Archeological discovery of Byzantine church in Israel reveals existence of Clergywomen
An archeological dig in Israel of a Byzantine church has revealed the existence of clergywomen with mass graves at the site suggesting a pandemic that crippled the Byzantine Empire, reports Haaretz.
According to the news report, the Byzantine basilica that Israeli archaeologists have uncovered in the southern city of Ashdod was built in the fourth or fifth century C.E., and is being hailed as one of the earliest and largest Christian basilicas found in Israel.
It is also one of the most unusual, partly due to the number and prominence of graves and inscriptions dedicated to female ministers. Then as now, women in the clergy were usually overshadowed by their male counterparts.
“And if that wasn’t enough, when the archaeologists investigated the graves dug beneath the floors of the 1,600-year-old basilica, they encountered an additional, darker, puzzle. It appears that most of these holy tombs were reused at a later date. Instead of just finding the skeletons of the people memorialized in the church’s Greek inscriptions, researchers uncovered jumbles of bones belonging to dozens of individuals who had been unceremoniously dumped in and covered in lime sometime in the sixth century.”
Archaeologists, officials, and Christian Orthodox clergy at a ceremony held at the basilica (Credit: Sasha Flit/ Haaretz)
Ministry of female deacons
“While there are similar burials and memorial inscriptions in many Byzantine churches, the amount of texts and the high number of deaconesses and other female ministers mentioned is unique, says Prof. Joseph Patrich, an archaeologist and Byzantine expert from the Hebrew University who did not take part in the dig.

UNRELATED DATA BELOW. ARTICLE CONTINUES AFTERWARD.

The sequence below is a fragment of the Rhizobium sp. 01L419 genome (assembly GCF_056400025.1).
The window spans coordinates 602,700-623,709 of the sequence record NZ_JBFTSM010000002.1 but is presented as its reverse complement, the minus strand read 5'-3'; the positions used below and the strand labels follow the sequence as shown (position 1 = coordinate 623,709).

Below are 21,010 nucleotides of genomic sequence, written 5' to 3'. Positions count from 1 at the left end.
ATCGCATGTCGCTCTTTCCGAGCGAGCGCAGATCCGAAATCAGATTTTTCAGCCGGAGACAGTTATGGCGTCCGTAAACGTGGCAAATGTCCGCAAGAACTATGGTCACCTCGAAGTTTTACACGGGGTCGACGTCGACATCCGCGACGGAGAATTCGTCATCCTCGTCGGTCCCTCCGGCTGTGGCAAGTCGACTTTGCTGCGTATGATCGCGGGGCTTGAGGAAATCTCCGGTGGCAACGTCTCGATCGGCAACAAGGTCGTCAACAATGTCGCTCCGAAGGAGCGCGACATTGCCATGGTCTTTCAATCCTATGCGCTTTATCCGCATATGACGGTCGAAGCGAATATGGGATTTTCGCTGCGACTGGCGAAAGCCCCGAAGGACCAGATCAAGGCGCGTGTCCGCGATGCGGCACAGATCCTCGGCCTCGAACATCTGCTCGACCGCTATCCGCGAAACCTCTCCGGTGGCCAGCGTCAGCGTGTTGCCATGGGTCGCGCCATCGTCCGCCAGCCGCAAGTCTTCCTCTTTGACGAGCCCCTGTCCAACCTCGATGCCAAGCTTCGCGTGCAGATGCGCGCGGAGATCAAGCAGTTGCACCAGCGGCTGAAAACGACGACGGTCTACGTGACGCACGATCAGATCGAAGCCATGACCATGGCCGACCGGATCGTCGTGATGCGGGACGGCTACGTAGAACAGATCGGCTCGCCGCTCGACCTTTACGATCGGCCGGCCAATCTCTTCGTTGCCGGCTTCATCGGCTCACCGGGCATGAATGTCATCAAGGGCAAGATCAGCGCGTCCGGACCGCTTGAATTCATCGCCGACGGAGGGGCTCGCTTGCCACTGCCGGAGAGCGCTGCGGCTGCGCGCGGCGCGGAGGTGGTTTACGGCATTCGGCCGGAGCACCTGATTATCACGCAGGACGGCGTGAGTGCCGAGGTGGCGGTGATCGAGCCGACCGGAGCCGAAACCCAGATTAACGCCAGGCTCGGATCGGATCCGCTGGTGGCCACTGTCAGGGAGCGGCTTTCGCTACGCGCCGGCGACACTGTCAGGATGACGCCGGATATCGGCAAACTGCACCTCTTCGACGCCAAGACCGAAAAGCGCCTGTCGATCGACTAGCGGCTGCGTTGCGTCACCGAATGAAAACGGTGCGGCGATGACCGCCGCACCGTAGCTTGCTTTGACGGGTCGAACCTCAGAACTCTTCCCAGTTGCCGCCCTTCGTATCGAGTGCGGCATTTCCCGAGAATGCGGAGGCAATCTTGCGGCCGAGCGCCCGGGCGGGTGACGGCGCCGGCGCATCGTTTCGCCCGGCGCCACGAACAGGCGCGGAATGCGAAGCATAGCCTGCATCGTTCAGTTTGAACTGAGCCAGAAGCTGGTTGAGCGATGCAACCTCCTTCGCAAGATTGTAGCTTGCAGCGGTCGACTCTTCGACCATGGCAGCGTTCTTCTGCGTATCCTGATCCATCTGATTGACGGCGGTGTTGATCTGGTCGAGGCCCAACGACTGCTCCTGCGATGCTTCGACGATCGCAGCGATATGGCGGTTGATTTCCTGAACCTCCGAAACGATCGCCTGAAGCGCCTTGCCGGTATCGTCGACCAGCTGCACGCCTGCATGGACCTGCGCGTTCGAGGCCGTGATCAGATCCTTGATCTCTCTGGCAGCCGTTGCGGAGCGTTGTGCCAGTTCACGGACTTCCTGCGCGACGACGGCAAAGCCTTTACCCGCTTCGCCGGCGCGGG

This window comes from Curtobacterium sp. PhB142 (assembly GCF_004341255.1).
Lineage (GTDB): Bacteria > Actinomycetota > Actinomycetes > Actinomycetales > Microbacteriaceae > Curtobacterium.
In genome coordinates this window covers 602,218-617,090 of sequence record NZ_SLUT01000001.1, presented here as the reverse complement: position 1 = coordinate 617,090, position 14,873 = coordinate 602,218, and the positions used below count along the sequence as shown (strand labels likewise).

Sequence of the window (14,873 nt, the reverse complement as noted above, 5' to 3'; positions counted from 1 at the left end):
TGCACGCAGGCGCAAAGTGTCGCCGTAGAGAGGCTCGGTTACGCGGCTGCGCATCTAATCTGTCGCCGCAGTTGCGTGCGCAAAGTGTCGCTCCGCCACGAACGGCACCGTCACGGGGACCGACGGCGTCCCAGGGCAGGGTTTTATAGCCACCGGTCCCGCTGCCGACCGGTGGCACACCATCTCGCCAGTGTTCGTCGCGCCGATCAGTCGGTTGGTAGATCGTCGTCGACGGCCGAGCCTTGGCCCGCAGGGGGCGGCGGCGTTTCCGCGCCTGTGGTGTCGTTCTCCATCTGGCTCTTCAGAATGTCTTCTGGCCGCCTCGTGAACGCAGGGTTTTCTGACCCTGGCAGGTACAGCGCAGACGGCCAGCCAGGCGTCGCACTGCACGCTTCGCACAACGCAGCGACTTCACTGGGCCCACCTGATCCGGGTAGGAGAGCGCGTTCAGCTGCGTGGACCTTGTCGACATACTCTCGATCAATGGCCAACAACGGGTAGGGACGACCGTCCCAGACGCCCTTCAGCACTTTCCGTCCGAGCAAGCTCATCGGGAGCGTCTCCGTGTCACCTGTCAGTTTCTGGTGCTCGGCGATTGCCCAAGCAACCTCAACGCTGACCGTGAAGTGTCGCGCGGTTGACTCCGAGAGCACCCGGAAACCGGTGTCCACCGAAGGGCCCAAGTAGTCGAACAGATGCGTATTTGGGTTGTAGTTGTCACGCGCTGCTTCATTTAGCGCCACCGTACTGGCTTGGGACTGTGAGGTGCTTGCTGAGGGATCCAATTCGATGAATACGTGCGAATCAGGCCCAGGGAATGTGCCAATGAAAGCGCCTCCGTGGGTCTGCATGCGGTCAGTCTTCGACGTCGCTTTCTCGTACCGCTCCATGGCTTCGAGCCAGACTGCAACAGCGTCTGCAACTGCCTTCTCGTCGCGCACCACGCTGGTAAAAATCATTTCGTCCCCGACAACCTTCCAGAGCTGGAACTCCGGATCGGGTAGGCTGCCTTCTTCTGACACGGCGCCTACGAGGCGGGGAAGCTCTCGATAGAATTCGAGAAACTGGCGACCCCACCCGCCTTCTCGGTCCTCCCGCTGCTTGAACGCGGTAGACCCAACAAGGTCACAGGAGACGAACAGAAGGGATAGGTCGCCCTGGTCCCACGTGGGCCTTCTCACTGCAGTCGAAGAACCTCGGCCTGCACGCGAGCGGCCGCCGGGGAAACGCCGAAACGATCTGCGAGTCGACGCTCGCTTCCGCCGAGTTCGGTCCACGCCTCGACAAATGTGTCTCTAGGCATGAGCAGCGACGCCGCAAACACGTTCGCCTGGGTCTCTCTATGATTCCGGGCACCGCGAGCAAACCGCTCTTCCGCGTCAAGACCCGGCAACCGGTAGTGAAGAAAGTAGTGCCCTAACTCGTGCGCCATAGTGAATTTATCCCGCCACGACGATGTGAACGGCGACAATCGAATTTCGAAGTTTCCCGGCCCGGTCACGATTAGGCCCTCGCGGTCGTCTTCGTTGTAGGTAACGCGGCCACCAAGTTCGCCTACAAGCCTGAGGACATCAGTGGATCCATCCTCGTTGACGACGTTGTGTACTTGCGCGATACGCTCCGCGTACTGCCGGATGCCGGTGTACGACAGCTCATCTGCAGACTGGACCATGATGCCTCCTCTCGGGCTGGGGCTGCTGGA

“These women probably had a high status and had the means and power to be memorialized in such fashion, Di Segni adds. For example, the “Holy Mother Sophronia” was likely the mother superior of a nearby convent, she suggests. As for the deaconesses, who make up most of the women mentioned in the inscriptions, these could have been nuns or secular women of an older age and high class, Di Segni says. In the Byzantine Church, deaconesses had an important role in the baptism of women and other rites, as well as in ministering to female converts, the sick and poor, explains Dr. Balbina Bäbler, a historian from the University of Göttingen who is part of the project.
“The ministry of female deacons (from the Greek “diakonos” – servant or assistant) was eliminated in most Christian denominations over the centuries, but recently there have been calls to bring back this ancient order. Both the Orthodox Church of Greece and the Patriarchate of Alexandria and Africa have restored the role, while Pope Francis has set up a commission to study the possibility of a similar move for the Catholic Church.”